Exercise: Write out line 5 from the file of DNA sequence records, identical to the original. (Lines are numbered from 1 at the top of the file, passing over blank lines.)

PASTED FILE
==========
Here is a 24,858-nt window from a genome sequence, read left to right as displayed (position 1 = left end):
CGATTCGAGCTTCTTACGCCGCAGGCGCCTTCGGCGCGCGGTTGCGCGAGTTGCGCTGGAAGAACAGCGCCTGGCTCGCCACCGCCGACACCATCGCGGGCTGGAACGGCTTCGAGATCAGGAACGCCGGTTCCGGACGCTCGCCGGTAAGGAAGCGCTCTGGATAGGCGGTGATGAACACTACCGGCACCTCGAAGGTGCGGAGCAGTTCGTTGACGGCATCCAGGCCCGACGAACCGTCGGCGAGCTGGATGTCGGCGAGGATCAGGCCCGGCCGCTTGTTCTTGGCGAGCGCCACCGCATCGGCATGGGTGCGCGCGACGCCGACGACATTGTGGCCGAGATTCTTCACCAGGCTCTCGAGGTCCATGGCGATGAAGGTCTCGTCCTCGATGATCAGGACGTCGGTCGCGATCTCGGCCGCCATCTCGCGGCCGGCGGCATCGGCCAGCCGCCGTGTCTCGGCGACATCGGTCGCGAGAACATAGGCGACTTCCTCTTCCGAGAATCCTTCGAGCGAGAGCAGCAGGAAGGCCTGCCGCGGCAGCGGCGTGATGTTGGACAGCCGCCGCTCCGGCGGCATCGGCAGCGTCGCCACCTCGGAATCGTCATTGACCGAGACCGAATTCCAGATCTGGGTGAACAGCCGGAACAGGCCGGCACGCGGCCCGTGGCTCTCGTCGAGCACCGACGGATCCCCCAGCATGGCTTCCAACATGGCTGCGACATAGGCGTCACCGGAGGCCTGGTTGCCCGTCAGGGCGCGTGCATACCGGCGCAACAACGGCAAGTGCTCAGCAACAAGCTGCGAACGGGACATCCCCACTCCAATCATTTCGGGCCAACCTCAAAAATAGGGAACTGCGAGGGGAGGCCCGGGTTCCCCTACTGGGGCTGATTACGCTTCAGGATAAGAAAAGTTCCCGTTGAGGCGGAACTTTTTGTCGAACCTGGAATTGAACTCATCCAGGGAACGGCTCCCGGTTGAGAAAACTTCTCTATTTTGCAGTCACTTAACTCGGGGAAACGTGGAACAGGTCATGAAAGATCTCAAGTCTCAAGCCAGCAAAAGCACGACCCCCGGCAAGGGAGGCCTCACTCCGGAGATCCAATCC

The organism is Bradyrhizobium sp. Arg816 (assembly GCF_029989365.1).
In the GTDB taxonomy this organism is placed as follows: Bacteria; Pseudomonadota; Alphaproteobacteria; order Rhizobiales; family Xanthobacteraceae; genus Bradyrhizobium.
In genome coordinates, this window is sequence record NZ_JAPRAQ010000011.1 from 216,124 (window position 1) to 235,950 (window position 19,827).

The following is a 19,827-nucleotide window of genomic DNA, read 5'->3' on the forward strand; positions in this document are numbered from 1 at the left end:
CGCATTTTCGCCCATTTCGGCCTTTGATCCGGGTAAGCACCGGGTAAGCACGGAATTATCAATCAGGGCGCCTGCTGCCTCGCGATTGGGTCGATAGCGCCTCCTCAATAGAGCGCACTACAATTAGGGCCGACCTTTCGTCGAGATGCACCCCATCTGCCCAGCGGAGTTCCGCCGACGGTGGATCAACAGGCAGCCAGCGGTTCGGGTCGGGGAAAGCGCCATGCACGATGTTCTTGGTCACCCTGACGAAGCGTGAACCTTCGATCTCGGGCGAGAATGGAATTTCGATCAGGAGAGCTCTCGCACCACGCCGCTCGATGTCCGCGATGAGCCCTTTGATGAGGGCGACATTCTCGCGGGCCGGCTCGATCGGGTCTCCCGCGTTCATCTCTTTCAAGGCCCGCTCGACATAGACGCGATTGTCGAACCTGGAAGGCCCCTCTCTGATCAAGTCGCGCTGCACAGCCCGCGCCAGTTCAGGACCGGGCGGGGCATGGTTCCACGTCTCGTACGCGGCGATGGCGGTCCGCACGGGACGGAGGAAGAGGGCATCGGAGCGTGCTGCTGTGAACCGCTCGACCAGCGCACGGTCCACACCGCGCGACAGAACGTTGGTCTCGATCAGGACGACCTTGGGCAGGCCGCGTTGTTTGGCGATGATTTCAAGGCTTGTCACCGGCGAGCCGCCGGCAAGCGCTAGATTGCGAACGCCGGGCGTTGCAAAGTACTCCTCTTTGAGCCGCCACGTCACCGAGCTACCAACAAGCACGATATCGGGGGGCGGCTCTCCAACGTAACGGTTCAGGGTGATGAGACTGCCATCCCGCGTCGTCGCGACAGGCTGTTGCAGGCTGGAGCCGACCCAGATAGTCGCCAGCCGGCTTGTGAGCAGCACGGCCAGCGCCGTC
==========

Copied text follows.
In genome coordinates, this window is sequence record NZ_JAPRAQ010000011.1 from 216,124 (window position 1) to 235,950 (window position 19,827).